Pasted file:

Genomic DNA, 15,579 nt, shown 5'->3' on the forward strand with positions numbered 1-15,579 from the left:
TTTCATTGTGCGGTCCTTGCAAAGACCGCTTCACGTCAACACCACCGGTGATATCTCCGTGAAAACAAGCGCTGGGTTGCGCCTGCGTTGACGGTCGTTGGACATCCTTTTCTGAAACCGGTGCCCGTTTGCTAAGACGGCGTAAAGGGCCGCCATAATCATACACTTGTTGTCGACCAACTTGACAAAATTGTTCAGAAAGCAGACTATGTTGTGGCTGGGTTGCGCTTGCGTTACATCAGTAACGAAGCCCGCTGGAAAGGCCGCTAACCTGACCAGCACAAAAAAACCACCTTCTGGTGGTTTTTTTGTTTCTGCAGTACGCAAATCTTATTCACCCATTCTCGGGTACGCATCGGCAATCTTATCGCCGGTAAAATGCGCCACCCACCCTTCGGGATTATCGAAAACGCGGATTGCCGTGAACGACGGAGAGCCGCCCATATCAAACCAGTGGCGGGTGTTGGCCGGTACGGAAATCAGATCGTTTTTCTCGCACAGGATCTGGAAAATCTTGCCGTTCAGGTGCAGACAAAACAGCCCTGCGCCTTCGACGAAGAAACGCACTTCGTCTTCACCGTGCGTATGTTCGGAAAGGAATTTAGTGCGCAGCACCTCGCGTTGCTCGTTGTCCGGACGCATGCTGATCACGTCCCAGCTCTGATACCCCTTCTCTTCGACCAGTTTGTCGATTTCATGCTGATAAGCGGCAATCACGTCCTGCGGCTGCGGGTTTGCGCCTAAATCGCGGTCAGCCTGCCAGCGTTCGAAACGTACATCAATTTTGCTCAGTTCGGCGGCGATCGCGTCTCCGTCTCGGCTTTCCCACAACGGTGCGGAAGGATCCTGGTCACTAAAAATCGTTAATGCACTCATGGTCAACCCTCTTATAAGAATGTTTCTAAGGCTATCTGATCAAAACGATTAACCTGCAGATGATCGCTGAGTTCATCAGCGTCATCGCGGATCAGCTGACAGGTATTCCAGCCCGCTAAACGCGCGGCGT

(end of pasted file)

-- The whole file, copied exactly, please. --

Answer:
Genomic DNA, 15,579 nt, shown 5'->3' on the forward strand with positions numbered 1-15,579 from the left:
TTTCATTGTGCGGTCCTTGCAAAGACCGCTTCACGTCAACACCACCGGTGATATCTCCGTGAAAACAAGCGCTGGGTTGCGCCTGCGTTGACGGTCGTTGGACATCCTTTTCTGAAACCGGTGCCCGTTTGCTAAGACGGCGTAAAGGGCCGCCATAATCATACACTTGTTGTCGACCAACTTGACAAAATTGTTCAGAAAGCAGACTATGTTGTGGCTGGGTTGCGCTTGCGTTACATCAGTAACGAAGCCCGCTGGAAAGGCCGCTAACCTGACCAGCACAAAAAAACCACCTTCTGGTGGTTTTTTTGTTTCTGCAGTACGCAAATCTTATTCACCCATTCTCGGGTACGCATCGGCAATCTTATCGCCGGTAAAATGCGCCACCCACCCTTCGGGATTATCGAAAACGCGGATTGCCGTGAACGACGGAGAGCCGCCCATATCAAACCAGTGGCGGGTGTTGGCCGGTACGGAAATCAGATCGTTTTTCTCGCACAGGATCTGGAAAATCTTGCCGTTCAGGTGCAGACAAAACAGCCCTGCGCCTTCGACGAAGAAACGCACTTCGTCTTCACCGTGCGTATGTTCGGAAAGGAATTTAGTGCGCAGCACCTCGCGTTGCTCGTTGTCCGGACGCATGCTGATCACGTCCCAGCTCTGATACCCCTTCTCTTCGACCAGTTTGTCGATTTCATGCTGATAAGCGGCAATCACGTCCTGCGGCTGCGGGTTTGCGCCTAAATCGCGGTCAGCCTGCCAGCGTTCGAAACGTACATCAATTTTGCTCAGTTCGGCGGCGATCGCGTCTCCGTCTCGGCTTTCCCACAACGGTGCGGAAGGATCCTGGTCACTAAAAATCGTTAATGCACTCATGGTCAACCCTCTTATAAGAATGTTTCTAAGGCTATCTGATCAAAACGATTAACCTGCAGATGATCGCTGAGTTCATCAGCGTCATCGCGGATCAGCTGACAGGTATTCCAGCCCGCTAAACGCGCGGCGT